In distillation units with higher processing capacity, normally the flash drum upstream of the atmospheric tower is substituted by a pre-fractionation tower. In this cases, the main advantage is the possibility of reduction of the atmospheric tower dimensions that results in cost reduction associated with the unit implementation and improved hydraulic behavior in the distillation tower, consequently with better fractionation. This arrangement is shown in Figure 2.


Figure 2 – Typical arrangement to Atmospheric Distillation with Pre-Fractionation Tower.


Like mentioned above, the residue from atmospheric distillation column is sent to the vacuum distillation tower; this strategy is adopted since under atmospheric column process conditions the continuity of heating leads to the thermal cracking of the residual fractions. In the vacuum distillation column, the atmospheric residue is submitted to reduced pressures with the aim to recover the lighter fractions that can be converted to high-value products.


Figure 3 shows a typical process scheme of vacuum distillation unit focusing on producing fuels.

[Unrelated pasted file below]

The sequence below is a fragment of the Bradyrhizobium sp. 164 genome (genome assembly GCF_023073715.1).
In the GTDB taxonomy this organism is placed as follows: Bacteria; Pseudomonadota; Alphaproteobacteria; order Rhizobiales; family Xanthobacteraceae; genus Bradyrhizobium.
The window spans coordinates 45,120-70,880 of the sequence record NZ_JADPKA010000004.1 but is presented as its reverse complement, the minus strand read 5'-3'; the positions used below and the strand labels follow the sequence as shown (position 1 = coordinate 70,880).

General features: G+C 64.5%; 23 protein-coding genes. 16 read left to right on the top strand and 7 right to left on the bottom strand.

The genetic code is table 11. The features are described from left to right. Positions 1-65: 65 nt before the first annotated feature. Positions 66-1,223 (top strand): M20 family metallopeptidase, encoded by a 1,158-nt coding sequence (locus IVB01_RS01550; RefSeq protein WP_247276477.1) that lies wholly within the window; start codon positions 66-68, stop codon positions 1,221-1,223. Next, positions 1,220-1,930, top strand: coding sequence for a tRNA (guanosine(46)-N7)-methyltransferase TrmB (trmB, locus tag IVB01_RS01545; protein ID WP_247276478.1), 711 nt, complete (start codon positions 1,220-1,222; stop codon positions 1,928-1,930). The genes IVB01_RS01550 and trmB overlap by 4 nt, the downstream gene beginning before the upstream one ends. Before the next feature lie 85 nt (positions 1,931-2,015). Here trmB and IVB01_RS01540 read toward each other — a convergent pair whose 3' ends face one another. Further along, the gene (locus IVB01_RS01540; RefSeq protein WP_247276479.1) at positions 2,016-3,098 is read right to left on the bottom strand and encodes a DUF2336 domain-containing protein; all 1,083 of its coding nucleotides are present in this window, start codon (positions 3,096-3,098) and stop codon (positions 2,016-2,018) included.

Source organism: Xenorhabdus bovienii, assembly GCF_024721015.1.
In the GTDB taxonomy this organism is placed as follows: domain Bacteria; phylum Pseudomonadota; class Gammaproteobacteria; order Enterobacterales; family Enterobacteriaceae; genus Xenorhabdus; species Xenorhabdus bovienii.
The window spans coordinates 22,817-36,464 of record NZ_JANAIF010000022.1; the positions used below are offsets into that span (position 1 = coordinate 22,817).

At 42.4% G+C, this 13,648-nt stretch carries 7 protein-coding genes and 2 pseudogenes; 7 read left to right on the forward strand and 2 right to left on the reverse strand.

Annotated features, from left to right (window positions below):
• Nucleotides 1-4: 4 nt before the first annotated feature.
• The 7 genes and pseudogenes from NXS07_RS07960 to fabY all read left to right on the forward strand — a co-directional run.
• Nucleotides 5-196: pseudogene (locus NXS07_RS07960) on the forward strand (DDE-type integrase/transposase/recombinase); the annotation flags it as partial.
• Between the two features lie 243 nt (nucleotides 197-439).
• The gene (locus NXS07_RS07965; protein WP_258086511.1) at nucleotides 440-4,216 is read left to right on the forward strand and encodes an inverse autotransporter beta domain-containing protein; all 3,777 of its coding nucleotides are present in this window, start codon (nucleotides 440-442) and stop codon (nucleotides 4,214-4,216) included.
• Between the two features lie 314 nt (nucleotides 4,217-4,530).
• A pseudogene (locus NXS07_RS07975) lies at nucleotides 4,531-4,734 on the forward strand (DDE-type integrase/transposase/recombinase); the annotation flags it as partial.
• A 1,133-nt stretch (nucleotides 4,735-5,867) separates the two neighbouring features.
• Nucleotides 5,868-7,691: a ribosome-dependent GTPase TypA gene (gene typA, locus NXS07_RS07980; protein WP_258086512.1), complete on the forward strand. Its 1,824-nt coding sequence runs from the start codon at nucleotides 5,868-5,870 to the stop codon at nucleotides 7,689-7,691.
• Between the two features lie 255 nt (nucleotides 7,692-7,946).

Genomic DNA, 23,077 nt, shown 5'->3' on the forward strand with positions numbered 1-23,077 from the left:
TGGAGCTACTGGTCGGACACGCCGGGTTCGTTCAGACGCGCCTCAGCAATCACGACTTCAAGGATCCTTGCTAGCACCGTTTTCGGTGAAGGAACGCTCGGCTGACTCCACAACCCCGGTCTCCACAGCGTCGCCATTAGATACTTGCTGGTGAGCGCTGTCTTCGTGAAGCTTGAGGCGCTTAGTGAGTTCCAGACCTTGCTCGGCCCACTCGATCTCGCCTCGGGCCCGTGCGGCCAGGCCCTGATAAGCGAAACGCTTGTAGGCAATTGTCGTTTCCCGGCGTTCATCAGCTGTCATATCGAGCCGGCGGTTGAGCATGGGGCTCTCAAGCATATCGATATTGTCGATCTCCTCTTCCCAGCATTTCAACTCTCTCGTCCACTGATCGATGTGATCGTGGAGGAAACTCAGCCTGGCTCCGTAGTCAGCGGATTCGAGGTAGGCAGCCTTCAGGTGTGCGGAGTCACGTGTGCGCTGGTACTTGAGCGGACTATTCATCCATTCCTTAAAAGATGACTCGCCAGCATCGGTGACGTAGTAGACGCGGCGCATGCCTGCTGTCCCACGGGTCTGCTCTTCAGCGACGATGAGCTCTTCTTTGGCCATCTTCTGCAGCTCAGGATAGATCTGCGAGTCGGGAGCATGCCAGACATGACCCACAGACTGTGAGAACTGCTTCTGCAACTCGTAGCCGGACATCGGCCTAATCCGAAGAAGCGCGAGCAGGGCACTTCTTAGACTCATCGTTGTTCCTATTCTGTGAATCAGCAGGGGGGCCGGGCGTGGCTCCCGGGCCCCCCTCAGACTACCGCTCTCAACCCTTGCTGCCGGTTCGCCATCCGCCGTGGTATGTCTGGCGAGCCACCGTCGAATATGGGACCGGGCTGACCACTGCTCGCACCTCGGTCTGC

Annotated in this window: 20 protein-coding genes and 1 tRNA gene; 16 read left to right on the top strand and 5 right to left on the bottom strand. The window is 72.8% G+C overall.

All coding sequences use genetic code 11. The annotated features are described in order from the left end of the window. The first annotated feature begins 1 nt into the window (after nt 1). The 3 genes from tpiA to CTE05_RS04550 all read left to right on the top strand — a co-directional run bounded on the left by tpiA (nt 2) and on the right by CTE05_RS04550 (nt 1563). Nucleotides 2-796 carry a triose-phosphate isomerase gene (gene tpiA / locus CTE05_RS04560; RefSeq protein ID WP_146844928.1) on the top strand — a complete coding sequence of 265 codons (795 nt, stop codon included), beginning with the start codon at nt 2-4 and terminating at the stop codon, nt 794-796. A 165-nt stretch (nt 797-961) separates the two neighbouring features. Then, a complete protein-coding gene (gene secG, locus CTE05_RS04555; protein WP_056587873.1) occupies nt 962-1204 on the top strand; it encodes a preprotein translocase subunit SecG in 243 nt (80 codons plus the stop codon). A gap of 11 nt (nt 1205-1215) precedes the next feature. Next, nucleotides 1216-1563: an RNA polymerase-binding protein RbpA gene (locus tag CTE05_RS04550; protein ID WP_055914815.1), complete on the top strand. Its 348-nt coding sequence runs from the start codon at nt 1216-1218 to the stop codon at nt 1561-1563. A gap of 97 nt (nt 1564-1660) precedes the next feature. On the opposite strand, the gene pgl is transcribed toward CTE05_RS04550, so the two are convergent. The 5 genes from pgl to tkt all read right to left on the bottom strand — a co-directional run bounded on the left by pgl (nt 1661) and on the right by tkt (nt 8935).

Figure 3 – Schematic Process Flow Diagram for Vacuum Distillation


The light vacuum gasoil (LVGO) is normally sent to the hydrotreating units to be incorporated into the diesel pool of the refinery while the heavy vacuum gasoil (HVGO) is directed to catalytic cracking units or hydrocracking. Depending on refining scheme adopted by the refiner, another possibility is to use this stream like dilutant to produce fuel oil. In some process configurations, there is still a withdrawal of the stream called residual vacuum gasoil aimed at keeping the quality of heavy gasoil in relation of carbon residue and metals content to avoid the rapid deactivation of the catalyst of this unit.


The vacuum residue is normally directed to produce asphalt and fuel oils, however, in most modern refineries this stream is sent to bottom barrel units as delayed coking and solvent deasphalting to produce higher-value products.